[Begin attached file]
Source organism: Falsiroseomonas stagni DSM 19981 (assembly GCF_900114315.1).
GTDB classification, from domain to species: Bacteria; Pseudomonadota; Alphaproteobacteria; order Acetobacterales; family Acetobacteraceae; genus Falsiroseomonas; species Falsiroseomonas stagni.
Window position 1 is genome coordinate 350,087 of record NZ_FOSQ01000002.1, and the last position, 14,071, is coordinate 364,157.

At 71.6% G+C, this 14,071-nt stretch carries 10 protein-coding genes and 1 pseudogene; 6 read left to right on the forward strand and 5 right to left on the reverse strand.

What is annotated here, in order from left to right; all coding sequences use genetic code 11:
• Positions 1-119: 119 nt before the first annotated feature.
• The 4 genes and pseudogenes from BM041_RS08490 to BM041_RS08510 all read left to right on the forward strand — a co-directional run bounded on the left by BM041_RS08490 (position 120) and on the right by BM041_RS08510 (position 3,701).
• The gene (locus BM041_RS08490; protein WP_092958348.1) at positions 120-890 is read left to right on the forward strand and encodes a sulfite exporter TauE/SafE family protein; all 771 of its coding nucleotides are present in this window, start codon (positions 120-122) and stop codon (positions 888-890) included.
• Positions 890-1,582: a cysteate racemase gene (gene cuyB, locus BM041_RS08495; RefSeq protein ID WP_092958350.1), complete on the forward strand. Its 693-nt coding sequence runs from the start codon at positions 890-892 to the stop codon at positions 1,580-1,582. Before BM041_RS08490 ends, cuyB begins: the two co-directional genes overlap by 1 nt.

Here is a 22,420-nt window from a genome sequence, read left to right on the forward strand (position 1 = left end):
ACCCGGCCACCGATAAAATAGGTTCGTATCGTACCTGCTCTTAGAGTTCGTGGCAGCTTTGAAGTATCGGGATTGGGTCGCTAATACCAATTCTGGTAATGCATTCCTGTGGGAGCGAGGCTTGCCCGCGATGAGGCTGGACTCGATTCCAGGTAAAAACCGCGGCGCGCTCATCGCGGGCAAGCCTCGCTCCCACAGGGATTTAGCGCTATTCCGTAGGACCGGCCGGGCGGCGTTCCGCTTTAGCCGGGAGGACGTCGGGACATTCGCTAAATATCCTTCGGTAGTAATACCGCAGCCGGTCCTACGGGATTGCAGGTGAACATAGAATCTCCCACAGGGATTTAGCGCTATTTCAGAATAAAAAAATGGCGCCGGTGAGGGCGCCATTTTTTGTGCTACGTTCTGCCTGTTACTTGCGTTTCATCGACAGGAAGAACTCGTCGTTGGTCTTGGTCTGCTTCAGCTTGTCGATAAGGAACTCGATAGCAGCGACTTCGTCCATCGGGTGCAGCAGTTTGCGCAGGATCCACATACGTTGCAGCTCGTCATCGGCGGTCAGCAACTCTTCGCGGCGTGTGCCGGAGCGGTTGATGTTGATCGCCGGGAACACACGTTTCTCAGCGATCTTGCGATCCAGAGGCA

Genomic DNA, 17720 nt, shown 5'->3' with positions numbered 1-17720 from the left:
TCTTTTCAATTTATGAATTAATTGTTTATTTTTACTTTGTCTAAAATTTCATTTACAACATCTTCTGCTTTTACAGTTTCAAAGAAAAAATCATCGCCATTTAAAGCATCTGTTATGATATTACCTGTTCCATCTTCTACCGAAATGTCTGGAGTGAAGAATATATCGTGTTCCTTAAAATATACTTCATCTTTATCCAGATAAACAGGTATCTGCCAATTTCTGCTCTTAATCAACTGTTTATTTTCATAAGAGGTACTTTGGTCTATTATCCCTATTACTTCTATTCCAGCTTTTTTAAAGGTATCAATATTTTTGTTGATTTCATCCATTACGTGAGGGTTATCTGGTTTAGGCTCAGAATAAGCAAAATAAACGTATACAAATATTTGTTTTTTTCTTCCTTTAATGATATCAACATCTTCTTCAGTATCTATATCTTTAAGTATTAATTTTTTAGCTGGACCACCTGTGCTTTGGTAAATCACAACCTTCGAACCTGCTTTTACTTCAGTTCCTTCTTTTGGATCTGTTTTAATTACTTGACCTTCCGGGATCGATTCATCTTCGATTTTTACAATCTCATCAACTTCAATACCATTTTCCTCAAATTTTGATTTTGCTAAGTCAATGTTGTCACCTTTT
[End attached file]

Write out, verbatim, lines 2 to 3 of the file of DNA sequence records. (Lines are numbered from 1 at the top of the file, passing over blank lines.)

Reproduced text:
GTDB classification, from domain to species: Bacteria; Pseudomonadota; Alphaproteobacteria; order Acetobacterales; family Acetobacteraceae; genus Falsiroseomonas; species Falsiroseomonas stagni.
Window position 1 is genome coordinate 350,087 of record NZ_FOSQ01000002.1, and the last position, 14,071, is coordinate 364,157.